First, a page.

‘The healing medicine’: Hui Malama offering free la‘au lapa‘au workshops on Hawaii Island

  • Courtesy photo

    Participants soak in the knowledge during Hui Malama Ola Na ‘Oiwi’s 2017 la‘au lapa‘au workshop in Hilo. La‘au lapa‘au is the ancient Hawaiian practice of using herbs and plants to heal the body.

  • Courtesy photo Koali is used in the healing practices of la‘au lapa‘au.
  • Courtesy photo Mamaki is used in the healing practices of la‘au lapa‘au.
  • Po‘okela Ikaika Dombrigues of Hui Malama Ola Na ‘Oiwi has spent his life practicing la‘au lapa‘au (the healing medicine).

    Courtesy photo

Hilo will be the first stop for Hui Malama Ola Na ‘Oiwi’s 2018 series of free la‘au lapa‘au workshops for Hawaii Island.

The next Ola Pono Ola Loa (live right, long life) workshop is from 9 a.m.-3 p.m. Saturday at Aunty Sally’s Luau Hale.


The Hui Malama workshops provide the opportunity to learn about the ancient Hawaiian healing practices of la‘au lapa‘au (the healing medicine), ho‘oponopono (mediation, to make things right), lomilomi ha ha (massage, spiritual healing) and la‘au kahea (faith healing, spiritual healing).

The workshops are led by Po‘okela Ikaika Dombrigues, who emphasizes the importance of helping people learn to malama (take care of) their bodies.

“People are getting sick. We need to share this knowledge and help people understand traditional healing practices so they have the choice to use it for the care of themselves and their ‘ohana,” Dombrigues said.

With high rates of diabetes, cancer and other ailments in Hawaii, Hui Malama aims to help people understand how they can care for their health. The workshops provide a connection to ancient Hawaiian healing practices, sharing rich cultural knowledge and encouraging the preservation of traditional Hawaiian health remedies.

Participants will learn about la‘au lapa‘au, the ancient Hawaiian practice of using herbs and plants to heal the body. There are more than 3,500 different types of la‘au that can be used to treat a multitude of health conditions, including: hypertension, diabetes, cancer, arthritis and stress.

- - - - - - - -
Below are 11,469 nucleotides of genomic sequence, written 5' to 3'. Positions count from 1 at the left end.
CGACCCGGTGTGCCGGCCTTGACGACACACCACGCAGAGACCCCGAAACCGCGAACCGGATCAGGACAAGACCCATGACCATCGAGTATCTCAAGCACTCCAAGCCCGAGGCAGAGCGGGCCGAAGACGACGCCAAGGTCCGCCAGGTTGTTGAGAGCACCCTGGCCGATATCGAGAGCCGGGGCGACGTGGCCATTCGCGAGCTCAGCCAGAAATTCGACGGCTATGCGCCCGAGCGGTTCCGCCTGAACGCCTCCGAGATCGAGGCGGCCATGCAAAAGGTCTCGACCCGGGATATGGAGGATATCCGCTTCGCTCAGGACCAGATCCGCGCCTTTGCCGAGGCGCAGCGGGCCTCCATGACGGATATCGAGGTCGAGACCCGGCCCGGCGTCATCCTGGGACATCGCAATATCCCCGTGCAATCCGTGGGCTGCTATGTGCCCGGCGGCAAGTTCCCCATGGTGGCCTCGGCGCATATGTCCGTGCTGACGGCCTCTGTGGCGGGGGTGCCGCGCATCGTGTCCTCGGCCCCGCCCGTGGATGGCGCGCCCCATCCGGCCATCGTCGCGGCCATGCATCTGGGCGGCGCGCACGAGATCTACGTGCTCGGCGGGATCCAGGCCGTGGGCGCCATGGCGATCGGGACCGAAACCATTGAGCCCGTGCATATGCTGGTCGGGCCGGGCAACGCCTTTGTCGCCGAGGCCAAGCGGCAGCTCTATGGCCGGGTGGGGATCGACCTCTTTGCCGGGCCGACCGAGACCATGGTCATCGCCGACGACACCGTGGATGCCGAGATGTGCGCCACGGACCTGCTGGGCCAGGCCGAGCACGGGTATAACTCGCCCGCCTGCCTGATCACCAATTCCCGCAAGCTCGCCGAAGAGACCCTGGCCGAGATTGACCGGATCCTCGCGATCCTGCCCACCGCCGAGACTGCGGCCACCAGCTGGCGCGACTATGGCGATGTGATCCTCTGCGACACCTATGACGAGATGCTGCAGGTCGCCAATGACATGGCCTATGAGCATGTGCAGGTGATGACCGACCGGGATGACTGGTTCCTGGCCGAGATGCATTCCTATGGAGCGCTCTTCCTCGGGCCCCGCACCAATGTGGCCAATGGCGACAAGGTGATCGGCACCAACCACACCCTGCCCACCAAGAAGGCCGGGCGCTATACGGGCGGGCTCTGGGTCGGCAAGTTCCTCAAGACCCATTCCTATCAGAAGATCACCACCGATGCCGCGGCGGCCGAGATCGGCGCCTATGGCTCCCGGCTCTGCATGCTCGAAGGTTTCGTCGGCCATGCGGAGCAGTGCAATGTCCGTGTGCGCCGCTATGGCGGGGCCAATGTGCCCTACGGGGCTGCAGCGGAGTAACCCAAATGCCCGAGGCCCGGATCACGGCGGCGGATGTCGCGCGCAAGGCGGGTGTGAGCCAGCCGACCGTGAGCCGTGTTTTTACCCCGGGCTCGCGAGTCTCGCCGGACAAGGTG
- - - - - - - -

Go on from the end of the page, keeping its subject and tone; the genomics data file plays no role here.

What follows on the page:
Dombrigues has spent his life practicing la‘au lapa‘au and learning from his kahuna and ancestors.

“La‘au lapa‘au is a practice that’s been in the Hawaiian Islands for thousands of years,” Dombrigues said. “It has to do with natural herbs from the land, plants, animals and minerals from the ocean.

“Through the power of pule (prayer), we apply it to our bodies. It’s a very spiritual connection that falls upon the person who needs help.”

While the world changes, Dombrigues works to preserve this knowledge and share the healing wisdom with the community.

“A lot of our people live with a broken spirit,” he said. “One of our goals is to rebuild the mind, body and spirit of our people and to empower them into knowing who they are as Native Hawaiians.”

The la‘au lapa‘au workshops are part of Hui Malama Ola Na ‘Oiwi’s efforts to preserve and share traditional Hawaiian health practices. The Traditional Health Program is dedicated to sharing the knowledge of Hawaiian cultural values, beliefs, history and the practice of traditional kanaka maoli lapa‘au (Hawaiian medicine).

For more information about upcoming workshops, classes or Hui Malama, contact the Hui Malama Traditional Health team at 969-9220 or visit www.hmono.org.


Live right, long life

The following Ola Pono Ola Loa workshops on Hawaii Island are open to the public and will be offered through June. Light refreshments are provided. Participants are encouraged to bring their lunch. No registration is required.

• 10 a.m.-3 p.m. April 7, Hawaiian Home Lands Kuhio Hale, Waimea

• 9 a.m.-3 p.m. May 5, Old Kona Airport Special Events Pavilion, Kailua-Kona


• 10 a.m.-3 p.m. June 2, Ka‘u District Gym

• 9 a.m.-3 p.m. June 23, Pahoa Community Center